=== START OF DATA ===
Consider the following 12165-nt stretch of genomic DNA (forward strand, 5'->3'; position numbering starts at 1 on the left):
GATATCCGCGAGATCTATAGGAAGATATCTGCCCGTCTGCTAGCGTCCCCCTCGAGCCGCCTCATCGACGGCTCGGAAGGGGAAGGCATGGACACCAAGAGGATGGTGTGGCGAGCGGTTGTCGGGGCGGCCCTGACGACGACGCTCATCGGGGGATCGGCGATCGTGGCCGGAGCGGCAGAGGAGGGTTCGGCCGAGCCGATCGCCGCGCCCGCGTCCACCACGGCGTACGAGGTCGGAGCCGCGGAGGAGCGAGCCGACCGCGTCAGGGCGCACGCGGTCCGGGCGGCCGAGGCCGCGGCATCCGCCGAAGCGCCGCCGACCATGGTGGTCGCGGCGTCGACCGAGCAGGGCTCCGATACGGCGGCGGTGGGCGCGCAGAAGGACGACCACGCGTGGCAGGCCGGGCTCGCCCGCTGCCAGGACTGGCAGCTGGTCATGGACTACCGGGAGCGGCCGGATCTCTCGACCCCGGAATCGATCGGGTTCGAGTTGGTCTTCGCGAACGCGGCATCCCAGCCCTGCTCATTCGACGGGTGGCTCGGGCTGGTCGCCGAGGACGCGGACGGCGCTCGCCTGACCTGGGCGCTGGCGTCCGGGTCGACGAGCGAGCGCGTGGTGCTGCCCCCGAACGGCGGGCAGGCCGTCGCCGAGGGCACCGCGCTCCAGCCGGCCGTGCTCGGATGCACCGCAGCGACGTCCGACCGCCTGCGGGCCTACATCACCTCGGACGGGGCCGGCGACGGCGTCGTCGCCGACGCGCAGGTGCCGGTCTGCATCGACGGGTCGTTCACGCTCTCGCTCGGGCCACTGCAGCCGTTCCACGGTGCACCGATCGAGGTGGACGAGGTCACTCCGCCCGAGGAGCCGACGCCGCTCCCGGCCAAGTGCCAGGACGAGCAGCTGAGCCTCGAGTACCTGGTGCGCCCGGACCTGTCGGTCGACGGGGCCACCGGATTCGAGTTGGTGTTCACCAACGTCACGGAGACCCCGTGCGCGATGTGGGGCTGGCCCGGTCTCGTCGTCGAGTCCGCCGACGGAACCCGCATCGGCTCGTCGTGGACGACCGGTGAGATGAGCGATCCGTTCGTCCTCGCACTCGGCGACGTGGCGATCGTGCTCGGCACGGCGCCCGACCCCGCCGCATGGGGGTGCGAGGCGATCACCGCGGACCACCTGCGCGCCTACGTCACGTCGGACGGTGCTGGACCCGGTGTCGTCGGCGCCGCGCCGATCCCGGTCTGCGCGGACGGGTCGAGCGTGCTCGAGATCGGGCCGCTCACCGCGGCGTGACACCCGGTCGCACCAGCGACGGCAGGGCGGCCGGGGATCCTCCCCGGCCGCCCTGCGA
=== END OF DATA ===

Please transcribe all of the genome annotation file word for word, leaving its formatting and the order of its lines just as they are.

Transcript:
Consider the following 12165-nt stretch of genomic DNA (forward strand, 5'->3'; position numbering starts at 1 on the left):
GATATCCGCGAGATCTATAGGAAGATATCTGCCCGTCTGCTAGCGTCCCCCTCGAGCCGCCTCATCGACGGCTCGGAAGGGGAAGGCATGGACACCAAGAGGATGGTGTGGCGAGCGGTTGTCGGGGCGGCCCTGACGACGACGCTCATCGGGGGATCGGCGATCGTGGCCGGAGCGGCAGAGGAGGGTTCGGCCGAGCCGATCGCCGCGCCCGCGTCCACCACGGCGTACGAGGTCGGAGCCGCGGAGGAGCGAGCCGACCGCGTCAGGGCGCACGCGGTCCGGGCGGCCGAGGCCGCGGCATCCGCCGAAGCGCCGCCGACCATGGTGGTCGCGGCGTCGACCGAGCAGGGCTCCGATACGGCGGCGGTGGGCGCGCAGAAGGACGACCACGCGTGGCAGGCCGGGCTCGCCCGCTGCCAGGACTGGCAGCTGGTCATGGACTACCGGGAGCGGCCGGATCTCTCGACCCCGGAATCGATCGGGTTCGAGTTGGTCTTCGCGAACGCGGCATCCCAGCCCTGCTCATTCGACGGGTGGCTCGGGCTGGTCGCCGAGGACGCGGACGGCGCTCGCCTGACCTGGGCGCTGGCGTCCGGGTCGACGAGCGAGCGCGTGGTGCTGCCCCCGAACGGCGGGCAGGCCGTCGCCGAGGGCACCGCGCTCCAGCCGGCCGTGCTCGGATGCACCGCAGCGACGTCCGACCGCCTGCGGGCCTACATCACCTCGGACGGGGCCGGCGACGGCGTCGTCGCCGACGCGCAGGTGCCGGTCTGCATCGACGGGTCGTTCACGCTCTCGCTCGGGCCACTGCAGCCGTTCCACGGTGCACCGATCGAGGTGGACGAGGTCACTCCGCCCGAGGAGCCGACGCCGCTCCCGGCCAAGTGCCAGGACGAGCAGCTGAGCCTCGAGTACCTGGTGCGCCCGGACCTGTCGGTCGACGGGGCCACCGGATTCGAGTTGGTGTTCACCAACGTCACGGAGACCCCGTGCGCGATGTGGGGCTGGCCCGGTCTCGTCGTCGAGTCCGCCGACGGAACCCGCATCGGCTCGTCGTGGACGACCGGTGAGATGAGCGATCCGTTCGTCCTCGCACTCGGCGACGTGGCGATCGTGCTCGGCACGGCGCCCGACCCCGCCGCATGGGGGTGCGAGGCGATCACCGCGGACCACCTGCGCGCCTACGTCACGTCGGACGGTGCTGGACCCGGTGTCGTCGGCGCCGCGCCGATCCCGGTCTGCGCGGACGGGTCGAGCGTGCTCGAGATCGGGCCGCTCACCGCGGCGTGACACCCGGTCGCACCAGCGACGGCAGGGCGGCCGGGGATCCTCCCCGGCCGCCCTGCGA